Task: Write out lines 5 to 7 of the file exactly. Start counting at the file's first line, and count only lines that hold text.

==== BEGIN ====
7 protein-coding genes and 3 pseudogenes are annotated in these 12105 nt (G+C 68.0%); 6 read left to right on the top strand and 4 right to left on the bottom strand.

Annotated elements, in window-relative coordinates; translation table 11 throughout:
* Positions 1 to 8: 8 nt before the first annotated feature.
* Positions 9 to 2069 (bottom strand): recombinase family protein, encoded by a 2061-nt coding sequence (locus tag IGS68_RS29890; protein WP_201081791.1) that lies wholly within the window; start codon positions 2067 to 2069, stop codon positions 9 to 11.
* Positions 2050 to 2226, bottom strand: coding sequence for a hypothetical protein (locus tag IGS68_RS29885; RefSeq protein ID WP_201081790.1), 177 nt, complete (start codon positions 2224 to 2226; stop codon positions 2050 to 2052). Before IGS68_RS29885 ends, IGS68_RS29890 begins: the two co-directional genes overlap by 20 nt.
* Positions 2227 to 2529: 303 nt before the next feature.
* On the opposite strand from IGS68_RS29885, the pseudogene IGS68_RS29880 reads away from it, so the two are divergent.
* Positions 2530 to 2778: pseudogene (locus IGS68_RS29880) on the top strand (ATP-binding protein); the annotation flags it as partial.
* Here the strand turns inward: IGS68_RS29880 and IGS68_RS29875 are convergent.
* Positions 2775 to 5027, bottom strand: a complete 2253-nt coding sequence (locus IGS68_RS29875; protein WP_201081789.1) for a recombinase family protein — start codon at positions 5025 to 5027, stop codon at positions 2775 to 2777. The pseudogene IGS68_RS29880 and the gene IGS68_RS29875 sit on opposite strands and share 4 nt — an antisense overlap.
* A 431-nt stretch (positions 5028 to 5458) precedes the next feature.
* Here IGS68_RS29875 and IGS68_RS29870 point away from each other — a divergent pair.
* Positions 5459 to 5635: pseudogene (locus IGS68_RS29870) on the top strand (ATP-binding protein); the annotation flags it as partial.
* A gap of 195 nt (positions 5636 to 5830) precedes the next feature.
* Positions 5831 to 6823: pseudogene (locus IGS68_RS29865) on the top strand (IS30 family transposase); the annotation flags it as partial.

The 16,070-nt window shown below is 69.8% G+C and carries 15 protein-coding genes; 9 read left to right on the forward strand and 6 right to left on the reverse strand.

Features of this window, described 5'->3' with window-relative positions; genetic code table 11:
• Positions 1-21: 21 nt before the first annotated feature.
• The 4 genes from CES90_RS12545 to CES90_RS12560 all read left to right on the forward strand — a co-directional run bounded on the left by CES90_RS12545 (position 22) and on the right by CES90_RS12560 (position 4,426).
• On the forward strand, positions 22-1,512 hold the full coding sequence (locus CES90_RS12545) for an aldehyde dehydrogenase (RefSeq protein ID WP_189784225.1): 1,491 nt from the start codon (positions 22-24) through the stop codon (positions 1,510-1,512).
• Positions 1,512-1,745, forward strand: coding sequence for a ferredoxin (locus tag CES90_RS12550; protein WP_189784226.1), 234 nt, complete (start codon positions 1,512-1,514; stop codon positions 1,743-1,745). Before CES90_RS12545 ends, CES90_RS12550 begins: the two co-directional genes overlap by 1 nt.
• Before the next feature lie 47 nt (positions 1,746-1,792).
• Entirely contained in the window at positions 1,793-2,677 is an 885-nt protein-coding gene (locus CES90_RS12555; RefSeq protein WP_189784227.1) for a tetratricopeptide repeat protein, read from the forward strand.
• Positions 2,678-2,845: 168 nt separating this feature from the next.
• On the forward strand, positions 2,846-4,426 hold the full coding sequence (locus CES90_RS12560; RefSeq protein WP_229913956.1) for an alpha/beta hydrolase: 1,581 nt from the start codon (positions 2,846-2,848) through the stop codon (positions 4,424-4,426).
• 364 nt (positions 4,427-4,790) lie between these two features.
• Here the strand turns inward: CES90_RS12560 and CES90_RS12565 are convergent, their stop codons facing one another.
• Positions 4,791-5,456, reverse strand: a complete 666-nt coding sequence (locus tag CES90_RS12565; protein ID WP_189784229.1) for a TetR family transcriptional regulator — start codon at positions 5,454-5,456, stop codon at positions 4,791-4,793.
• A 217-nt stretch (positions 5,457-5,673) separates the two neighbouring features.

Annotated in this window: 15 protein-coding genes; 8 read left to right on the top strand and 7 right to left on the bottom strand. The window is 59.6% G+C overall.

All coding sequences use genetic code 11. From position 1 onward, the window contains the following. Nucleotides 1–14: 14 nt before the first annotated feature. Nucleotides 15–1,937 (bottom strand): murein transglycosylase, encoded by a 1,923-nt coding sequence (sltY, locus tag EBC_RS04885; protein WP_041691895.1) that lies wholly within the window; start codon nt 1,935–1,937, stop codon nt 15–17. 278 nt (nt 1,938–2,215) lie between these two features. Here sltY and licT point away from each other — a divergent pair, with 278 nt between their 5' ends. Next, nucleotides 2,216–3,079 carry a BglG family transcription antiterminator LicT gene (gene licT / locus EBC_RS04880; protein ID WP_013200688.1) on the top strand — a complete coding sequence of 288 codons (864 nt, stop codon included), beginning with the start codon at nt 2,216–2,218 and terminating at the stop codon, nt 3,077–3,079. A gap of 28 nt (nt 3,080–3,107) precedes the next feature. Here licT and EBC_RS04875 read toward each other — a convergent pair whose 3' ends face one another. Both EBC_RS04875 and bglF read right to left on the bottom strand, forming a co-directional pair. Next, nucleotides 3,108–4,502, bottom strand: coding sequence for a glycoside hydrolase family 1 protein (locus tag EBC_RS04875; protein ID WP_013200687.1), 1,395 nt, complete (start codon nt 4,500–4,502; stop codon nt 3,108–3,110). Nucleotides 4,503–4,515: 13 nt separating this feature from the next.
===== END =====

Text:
* Positions 2050 to 2226, bottom strand: coding sequence for a hypothetical protein (locus tag IGS68_RS29885; RefSeq protein ID WP_201081790.1), 177 nt, complete (start codon positions 2224 to 2226; stop codon positions 2050 to 2052). Before IGS68_RS29885 ends, IGS68_RS29890 begins: the two co-directional genes overlap by 20 nt.
* Positions 2227 to 2529: 303 nt before the next feature.
* On the opposite strand from IGS68_RS29885, the pseudogene IGS68_RS29880 reads away from it, so the two are divergent.